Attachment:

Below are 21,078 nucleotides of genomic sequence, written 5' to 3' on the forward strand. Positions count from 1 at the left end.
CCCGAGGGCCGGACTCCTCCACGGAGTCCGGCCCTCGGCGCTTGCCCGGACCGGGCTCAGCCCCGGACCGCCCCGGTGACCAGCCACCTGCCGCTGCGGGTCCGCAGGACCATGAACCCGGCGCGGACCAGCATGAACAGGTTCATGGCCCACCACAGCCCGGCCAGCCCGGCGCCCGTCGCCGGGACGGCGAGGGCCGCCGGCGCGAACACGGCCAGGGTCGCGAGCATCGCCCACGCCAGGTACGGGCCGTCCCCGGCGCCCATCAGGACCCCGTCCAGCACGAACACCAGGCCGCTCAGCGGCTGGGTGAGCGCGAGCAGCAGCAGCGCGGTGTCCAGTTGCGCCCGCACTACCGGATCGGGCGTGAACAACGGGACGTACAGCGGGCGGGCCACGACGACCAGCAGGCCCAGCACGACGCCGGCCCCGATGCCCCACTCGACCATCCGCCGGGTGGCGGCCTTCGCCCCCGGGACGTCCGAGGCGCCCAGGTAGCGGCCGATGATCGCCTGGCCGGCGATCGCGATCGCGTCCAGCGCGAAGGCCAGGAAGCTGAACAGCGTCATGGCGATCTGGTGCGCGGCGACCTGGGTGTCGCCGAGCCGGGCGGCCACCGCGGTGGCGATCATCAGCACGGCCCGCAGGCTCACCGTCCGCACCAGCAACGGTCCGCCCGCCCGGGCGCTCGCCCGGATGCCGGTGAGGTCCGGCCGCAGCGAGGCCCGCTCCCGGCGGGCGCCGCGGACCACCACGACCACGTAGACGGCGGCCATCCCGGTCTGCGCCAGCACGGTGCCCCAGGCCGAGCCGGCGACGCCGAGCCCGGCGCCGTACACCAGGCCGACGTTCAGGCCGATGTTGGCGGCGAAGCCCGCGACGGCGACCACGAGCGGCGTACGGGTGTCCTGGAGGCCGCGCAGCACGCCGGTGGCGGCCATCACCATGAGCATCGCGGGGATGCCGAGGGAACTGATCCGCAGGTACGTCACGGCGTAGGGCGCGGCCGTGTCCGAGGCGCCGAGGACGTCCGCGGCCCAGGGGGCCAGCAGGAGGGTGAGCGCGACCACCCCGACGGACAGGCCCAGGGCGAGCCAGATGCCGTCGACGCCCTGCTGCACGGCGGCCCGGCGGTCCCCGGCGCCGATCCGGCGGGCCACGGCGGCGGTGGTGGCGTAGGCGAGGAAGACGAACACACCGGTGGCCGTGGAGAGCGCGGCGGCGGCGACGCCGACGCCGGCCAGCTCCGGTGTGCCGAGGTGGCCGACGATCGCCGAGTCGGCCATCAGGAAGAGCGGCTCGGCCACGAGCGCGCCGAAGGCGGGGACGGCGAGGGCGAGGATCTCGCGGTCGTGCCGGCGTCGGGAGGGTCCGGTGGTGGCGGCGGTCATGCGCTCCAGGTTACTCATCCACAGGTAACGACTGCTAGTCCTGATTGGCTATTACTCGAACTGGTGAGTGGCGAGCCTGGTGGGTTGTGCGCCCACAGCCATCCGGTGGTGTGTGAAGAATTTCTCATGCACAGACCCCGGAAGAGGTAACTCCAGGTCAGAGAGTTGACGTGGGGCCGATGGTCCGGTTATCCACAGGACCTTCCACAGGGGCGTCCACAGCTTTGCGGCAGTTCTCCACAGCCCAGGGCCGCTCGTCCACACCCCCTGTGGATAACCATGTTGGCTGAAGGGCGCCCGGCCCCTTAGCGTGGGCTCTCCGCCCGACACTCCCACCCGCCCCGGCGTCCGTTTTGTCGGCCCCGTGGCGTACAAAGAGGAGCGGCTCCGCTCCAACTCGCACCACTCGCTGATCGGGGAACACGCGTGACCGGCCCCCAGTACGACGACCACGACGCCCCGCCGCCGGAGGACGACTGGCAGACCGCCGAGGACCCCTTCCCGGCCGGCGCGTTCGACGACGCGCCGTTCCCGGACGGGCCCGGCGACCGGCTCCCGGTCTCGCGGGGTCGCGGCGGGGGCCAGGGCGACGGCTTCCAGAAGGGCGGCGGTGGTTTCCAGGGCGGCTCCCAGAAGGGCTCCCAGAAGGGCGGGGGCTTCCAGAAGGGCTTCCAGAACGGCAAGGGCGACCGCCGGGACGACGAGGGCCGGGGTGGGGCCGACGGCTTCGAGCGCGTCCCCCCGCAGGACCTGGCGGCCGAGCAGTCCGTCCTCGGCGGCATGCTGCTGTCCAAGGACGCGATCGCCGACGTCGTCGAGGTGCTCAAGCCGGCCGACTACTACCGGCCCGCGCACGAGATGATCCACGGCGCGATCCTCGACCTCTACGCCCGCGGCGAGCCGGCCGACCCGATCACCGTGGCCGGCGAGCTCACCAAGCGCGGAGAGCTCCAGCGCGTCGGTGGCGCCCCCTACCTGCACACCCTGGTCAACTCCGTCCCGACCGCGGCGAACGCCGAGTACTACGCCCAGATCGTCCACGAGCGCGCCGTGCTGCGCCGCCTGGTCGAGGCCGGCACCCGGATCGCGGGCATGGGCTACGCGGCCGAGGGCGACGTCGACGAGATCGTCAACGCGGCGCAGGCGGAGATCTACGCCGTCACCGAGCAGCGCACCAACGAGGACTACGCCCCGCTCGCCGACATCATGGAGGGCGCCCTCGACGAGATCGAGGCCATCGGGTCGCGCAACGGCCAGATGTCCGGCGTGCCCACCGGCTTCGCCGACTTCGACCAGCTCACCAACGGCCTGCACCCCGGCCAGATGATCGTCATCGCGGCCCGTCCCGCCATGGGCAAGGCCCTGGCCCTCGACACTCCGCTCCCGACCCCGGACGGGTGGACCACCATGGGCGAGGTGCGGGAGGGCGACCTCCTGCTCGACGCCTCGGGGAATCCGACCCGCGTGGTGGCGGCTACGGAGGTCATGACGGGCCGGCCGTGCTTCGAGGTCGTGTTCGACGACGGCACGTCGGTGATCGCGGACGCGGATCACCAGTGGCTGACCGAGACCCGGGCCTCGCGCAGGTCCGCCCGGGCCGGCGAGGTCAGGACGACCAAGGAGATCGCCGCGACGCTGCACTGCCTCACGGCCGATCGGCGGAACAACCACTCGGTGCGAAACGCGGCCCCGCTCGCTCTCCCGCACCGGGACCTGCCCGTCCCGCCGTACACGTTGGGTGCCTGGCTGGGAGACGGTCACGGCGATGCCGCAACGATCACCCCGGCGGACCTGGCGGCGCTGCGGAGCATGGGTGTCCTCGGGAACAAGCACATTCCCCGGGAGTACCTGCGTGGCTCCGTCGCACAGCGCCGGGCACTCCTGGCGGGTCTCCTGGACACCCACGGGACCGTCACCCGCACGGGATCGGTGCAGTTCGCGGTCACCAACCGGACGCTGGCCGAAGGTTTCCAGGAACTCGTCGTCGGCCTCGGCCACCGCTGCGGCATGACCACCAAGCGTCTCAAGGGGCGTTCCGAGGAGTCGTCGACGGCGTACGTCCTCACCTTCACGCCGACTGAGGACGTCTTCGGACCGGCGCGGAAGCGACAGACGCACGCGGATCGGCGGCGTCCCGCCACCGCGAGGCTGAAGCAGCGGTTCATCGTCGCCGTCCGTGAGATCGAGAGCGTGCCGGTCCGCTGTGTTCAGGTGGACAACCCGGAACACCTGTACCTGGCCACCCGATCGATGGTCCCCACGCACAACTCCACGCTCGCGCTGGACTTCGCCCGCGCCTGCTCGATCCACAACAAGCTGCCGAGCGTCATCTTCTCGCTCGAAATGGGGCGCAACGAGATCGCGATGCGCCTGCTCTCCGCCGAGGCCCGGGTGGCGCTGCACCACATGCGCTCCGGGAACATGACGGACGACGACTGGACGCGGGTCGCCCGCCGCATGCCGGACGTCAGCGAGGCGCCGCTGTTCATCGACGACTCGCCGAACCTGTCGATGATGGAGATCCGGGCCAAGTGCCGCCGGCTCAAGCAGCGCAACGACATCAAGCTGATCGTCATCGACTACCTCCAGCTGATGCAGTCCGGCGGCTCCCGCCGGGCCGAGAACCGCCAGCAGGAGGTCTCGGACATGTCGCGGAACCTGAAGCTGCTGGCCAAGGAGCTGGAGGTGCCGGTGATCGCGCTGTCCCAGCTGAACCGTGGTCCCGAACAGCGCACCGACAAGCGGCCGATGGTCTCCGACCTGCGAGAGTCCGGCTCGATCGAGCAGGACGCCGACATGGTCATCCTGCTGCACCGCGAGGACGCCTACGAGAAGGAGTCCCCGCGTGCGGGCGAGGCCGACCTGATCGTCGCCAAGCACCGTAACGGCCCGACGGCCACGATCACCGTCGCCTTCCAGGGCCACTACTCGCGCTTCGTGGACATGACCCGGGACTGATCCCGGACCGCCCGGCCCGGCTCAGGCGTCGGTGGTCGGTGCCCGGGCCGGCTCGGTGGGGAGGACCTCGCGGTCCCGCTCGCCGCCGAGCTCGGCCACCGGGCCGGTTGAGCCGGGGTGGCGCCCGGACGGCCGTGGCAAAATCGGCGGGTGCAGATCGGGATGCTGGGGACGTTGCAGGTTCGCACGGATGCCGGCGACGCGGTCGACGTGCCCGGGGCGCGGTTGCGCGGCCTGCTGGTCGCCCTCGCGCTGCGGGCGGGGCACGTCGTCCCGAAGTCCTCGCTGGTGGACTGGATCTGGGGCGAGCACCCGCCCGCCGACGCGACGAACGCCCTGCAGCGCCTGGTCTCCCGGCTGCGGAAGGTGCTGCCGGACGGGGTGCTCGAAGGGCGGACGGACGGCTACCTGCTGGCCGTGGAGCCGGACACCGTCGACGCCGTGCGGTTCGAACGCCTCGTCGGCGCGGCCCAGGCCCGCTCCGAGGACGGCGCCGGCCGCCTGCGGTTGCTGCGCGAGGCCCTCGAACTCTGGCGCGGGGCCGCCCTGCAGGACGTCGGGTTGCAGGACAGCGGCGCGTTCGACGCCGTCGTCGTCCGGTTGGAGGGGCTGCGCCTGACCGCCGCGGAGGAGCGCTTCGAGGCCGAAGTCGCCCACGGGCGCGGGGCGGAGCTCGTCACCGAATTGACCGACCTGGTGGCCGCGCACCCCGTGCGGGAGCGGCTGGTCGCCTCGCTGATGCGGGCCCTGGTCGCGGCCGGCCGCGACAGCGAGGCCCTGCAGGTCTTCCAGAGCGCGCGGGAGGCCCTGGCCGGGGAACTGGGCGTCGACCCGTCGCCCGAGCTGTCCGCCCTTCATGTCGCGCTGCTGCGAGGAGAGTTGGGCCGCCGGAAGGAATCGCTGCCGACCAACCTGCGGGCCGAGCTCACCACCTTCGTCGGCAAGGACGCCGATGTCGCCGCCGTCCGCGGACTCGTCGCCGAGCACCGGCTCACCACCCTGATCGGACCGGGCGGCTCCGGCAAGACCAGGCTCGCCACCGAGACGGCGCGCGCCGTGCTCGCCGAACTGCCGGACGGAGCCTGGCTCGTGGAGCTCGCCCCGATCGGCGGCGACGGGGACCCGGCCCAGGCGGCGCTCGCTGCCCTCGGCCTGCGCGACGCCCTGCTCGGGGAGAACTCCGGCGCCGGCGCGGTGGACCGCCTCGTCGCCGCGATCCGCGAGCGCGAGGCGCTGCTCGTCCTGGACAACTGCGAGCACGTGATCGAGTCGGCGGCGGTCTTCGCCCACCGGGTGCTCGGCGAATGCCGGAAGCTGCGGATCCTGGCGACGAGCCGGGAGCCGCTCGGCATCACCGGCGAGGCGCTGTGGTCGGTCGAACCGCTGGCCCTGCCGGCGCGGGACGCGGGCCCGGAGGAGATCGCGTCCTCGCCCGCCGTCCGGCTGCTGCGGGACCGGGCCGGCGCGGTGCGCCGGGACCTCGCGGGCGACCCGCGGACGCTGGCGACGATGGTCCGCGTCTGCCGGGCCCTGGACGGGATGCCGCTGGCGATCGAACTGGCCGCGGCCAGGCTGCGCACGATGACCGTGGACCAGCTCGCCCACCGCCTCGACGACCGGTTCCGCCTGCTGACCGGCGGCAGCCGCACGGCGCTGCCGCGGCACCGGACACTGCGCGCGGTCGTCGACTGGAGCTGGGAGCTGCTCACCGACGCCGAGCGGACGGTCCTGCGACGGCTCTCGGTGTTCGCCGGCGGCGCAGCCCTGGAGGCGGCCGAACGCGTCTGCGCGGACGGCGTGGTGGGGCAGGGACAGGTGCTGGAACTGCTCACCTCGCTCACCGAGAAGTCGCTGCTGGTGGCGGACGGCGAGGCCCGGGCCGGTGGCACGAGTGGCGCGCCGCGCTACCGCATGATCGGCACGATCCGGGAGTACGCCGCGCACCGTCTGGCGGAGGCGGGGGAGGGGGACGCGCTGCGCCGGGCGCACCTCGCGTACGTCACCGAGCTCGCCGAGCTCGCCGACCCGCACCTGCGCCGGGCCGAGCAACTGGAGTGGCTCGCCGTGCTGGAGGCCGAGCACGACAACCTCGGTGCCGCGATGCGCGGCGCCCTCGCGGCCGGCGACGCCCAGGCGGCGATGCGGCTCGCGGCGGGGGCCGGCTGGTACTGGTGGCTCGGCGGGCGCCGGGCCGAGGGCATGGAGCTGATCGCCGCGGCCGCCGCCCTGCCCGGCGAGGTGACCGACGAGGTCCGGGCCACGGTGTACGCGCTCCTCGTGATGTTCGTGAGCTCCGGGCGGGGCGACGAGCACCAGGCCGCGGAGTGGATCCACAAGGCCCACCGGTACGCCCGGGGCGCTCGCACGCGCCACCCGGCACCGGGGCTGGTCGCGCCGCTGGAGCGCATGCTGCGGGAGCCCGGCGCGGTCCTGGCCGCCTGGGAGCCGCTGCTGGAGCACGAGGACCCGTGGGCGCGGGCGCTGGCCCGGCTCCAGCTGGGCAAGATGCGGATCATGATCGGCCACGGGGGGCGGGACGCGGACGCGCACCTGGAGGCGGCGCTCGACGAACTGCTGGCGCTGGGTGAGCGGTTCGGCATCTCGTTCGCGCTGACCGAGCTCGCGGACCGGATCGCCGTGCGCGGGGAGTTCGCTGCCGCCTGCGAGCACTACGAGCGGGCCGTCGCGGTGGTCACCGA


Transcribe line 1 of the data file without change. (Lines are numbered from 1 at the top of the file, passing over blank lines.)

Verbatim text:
Below are 21,078 nucleotides of genomic sequence, written 5' to 3' on the forward strand. Positions count from 1 at the left end.